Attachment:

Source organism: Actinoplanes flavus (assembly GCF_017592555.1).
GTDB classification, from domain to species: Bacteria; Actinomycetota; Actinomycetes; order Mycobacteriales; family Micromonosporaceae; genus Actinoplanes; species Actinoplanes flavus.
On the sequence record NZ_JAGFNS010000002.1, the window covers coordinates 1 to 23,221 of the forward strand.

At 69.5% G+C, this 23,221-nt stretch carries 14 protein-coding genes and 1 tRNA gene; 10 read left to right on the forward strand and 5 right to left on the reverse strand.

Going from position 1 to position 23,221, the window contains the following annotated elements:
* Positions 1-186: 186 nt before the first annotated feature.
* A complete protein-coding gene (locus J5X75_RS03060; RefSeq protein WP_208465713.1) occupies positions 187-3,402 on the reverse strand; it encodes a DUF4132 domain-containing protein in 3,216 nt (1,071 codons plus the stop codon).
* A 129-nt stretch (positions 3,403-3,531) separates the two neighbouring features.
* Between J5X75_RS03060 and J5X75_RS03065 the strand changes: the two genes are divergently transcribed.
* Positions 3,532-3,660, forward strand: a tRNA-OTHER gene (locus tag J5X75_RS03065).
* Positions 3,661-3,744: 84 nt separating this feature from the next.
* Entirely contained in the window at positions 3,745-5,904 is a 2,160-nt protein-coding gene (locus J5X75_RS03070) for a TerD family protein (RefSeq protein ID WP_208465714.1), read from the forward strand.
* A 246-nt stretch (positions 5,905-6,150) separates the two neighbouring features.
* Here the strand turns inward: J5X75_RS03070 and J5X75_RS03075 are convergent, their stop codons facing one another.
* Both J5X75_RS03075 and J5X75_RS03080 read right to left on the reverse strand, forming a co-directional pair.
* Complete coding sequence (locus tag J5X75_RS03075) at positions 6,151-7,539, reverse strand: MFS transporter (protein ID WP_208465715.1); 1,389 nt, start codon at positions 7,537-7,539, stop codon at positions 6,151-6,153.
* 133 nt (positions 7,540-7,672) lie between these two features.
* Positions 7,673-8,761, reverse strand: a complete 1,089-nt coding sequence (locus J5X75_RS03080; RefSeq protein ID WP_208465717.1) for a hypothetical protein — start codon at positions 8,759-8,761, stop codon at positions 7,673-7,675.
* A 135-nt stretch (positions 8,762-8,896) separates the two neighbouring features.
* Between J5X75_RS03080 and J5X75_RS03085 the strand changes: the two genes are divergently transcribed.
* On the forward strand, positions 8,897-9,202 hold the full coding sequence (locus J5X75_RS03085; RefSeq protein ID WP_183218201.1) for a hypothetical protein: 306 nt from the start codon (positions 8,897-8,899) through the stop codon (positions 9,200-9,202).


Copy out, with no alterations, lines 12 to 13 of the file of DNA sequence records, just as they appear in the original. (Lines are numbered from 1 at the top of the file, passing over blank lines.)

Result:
* Entirely contained in the window at positions 3,745-5,904 is a 2,160-nt protein-coding gene (locus J5X75_RS03070) for a TerD family protein (RefSeq protein ID WP_208465714.1), read from the forward strand.
* A 246-nt stretch (positions 5,905-6,150) separates the two neighbouring features.